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565

Year 565 was a common year starting on Thursday of the Julian calendar. The denomination 565 for this year has been used since the early medieval period, when the Anno Domini calendar era became the prevalent method in Europe for naming years. November 15 – Justin II succeeds his uncle Justinian I as emperor of the Byzantine Empire, he begins his reign by refusing subsidies to the Avars, who conduct several large-scale raids through the Balkan Peninsula. Justin II recalls his cousin Justin to Constantinople. Justin II sends his son-in-law Baduarius with a Byzantine army, to support the Gepids in their war against the Lombards; the Madaba Map is made in the Byzantine church of Saint George. The floor mosaic contains the depiction of the Holy Land. Columba, Irish missionary, spots the Loch Ness Monster on the River Ness present day Scotland and saves the life of a Pict. Summer – A war erupts between Alboin, the king of the Lombards, King Cunimund, the leader of the Gepids.. Gao Wei succeeds his father Wu Cheng Di as ruler of the Chinese Northern Qi Dynasty.

Wu Cheng Di becomes Grand Emperor. The Uyghurs are defeated by the Göktürks. Agathias begins beginning where Procopius finished his work. January 22 – Patriarch Eutychius of Constantinople is deposed as Ecumenical Patriarch of Constantinople by Justinian I after he refuses the Byzantine Emperor's order to adopt the tenets of the Aphthartodocetae, a sect of Monophysites. From April 12 he is replaced by John Scholasticus. Columba begins preaching in the Orkney Islands. Chen Yueyi, empress of Northern Zhou Cuthwine, prince of Wessex Gundoald, Bavarian nobleman Marutha of Tikrit, Persian theologian Mirin, Irish monk and missionary Sisebut, king of the Visigoths Witteric, king of the Visigoths Yuan Leshang, empress of Northern Zhou November 14 – Justinian I, emperor of the Byzantine Empire Audoin, king of the Lombards Belisarius, Byzantine general Diarmait mac Cerbaill, High King Dorotheus of Gaza and abbot Procopius, Byzantine historian Samson of Dol and saint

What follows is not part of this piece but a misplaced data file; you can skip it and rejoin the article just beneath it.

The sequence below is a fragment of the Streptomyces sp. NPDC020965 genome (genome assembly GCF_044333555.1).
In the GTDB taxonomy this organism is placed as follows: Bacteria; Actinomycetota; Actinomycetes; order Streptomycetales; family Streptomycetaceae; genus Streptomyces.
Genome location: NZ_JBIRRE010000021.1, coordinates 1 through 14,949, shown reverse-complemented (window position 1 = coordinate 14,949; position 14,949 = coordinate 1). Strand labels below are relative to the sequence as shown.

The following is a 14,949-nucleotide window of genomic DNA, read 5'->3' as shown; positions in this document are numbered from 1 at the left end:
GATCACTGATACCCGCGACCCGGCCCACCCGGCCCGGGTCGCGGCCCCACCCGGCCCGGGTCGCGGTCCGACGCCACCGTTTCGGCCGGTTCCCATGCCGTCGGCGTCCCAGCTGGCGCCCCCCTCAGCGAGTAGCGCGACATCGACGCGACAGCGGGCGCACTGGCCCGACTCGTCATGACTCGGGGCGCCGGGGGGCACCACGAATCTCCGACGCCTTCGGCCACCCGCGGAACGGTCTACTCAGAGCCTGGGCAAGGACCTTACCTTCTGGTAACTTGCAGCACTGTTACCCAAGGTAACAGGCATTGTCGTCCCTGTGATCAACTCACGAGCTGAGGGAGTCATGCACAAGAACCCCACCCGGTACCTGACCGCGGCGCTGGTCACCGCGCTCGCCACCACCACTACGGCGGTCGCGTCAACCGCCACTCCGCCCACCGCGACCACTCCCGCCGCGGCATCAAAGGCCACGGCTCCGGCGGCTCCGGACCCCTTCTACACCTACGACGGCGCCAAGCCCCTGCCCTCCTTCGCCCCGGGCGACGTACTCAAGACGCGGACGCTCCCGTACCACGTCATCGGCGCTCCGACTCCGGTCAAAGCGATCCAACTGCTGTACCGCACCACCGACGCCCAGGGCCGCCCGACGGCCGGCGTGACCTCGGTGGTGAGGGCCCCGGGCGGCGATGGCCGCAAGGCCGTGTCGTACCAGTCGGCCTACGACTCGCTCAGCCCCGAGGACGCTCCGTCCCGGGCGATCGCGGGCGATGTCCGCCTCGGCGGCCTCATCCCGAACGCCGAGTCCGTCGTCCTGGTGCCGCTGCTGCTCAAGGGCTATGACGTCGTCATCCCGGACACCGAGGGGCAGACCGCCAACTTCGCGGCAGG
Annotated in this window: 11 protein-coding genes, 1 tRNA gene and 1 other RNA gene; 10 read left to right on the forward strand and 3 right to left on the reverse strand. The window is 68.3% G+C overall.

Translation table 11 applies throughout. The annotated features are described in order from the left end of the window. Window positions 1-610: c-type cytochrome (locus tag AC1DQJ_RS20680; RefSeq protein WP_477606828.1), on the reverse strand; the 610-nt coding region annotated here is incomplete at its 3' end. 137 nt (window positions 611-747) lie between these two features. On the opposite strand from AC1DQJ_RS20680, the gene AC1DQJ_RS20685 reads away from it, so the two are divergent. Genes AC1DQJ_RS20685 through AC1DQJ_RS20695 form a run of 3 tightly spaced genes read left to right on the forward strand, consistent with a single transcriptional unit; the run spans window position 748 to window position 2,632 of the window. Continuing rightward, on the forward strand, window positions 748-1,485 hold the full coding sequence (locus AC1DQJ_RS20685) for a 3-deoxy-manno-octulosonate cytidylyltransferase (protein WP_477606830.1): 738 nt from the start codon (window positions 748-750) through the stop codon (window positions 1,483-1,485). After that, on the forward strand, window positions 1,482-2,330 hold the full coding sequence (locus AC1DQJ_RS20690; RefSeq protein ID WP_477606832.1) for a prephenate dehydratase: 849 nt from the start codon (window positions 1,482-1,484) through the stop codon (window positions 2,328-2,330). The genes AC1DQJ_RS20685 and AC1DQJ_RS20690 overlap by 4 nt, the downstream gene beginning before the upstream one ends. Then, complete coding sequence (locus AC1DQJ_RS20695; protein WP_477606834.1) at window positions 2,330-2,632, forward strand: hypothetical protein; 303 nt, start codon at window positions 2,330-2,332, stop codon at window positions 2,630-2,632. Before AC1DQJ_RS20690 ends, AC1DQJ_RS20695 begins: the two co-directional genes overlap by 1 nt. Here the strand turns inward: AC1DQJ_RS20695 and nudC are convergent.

Vera Lutz

Vera Constance Lutz, née Smith, was a British economist. She was married to German economist Friedrich Lutz. Smith was born in Kent and studied at the London School of Economics between 1930 and 1935 for a PhD. In 1937, she married German economist Friedrich Lutz, the couple moved to Princeton University prior to the start of the Second World War, moved to Zurich in 1951. Lutz's main areas of study were economic development theory and labour economics. Vera and Friedrich's 1951 work Theory of Investment of the Firm was said to have "greatly influenced modern capital theory, would remain a major source of reference for the next decade". Lutz's work Italy, a Study in Economic Development used neoclassical economics, focused on the differences between Northern and Southern Italy, the monopolistic behaviour of Italian industry. Vera and Friedrich had been invited to Italy by the Banca d'Italia; the Rationale of Central Banking and the Free Banking Alternative, 1936. Theory of Investment of the Firm, with Friedrich Lutz, 1951.

Real and Monetary Factors in the Determination of Employment Levels, 1952. Multiplier and Velocity Analysis: A Marriage, 1955. Italy, a Study in Economic Development, 1963. Central Planning for the Market Economy: An Analysis of the French Theory and Experience, 1969. Source

Westfield High School (Westfield, Indiana)